Chapter

Shaw and Liberalism, 1886–1895

James Alexander

in Shaw’s Controversial Socialism

Published by University Press of Florida

Published in print August 2009 | ISBN: 9780813033723
Published online September 2011 | e-ISBN: 9780813038117 | DOI: http://dx.doi.org/10.5744/florida/9780813033723.003.0003
Shaw and Liberalism, 1886–1895

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This chapter discusses Shaw the propagandist, opposing Liberalism. In order to effect the revolution they thought they wanted, the Fabians sought to overcome the scandal of Socialism; and they did this by attempting to demonstrate that Socialism was compatible with both the established political order and the established conventions of economic, moral, and political thought. So what people see in Shaw's writings on behalf of the Fabian Society in this era is the claim that Socialism was some sort of Whiggish fulfillment of Liberalism rather than some sort of Jacobin revolution or Jacobite rebellion against it. This was the Fabian, conventional, argument; and in order to state it, Shaw set aside, or reined in, his more characteristic controversial style of argument.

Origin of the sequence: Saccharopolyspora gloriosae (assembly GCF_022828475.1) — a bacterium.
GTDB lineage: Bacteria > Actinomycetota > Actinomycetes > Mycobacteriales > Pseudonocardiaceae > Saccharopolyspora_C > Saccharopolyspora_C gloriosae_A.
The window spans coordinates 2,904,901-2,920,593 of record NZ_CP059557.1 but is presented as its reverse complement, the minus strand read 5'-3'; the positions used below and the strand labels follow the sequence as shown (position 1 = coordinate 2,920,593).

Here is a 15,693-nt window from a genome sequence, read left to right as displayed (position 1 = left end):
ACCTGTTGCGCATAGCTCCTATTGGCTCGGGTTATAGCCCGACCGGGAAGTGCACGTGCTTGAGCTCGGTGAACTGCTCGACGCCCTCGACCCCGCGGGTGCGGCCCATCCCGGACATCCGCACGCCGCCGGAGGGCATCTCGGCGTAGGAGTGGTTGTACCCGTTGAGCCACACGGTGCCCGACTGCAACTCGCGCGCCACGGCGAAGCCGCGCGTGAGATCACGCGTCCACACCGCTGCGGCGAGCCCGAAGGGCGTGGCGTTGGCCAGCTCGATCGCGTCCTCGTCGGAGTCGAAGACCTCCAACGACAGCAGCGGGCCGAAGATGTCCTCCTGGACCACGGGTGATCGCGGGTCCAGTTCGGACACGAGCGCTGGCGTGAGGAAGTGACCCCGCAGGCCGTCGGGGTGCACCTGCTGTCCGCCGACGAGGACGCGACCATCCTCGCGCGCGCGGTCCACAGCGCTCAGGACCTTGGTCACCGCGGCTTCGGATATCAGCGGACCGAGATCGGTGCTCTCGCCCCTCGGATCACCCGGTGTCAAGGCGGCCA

Keywords: propagandist; Liberalism; political thought; Fabian Society; Socialism

Chapter.  22346 words. 

Subjects: Literary Studies (20th Century onwards)

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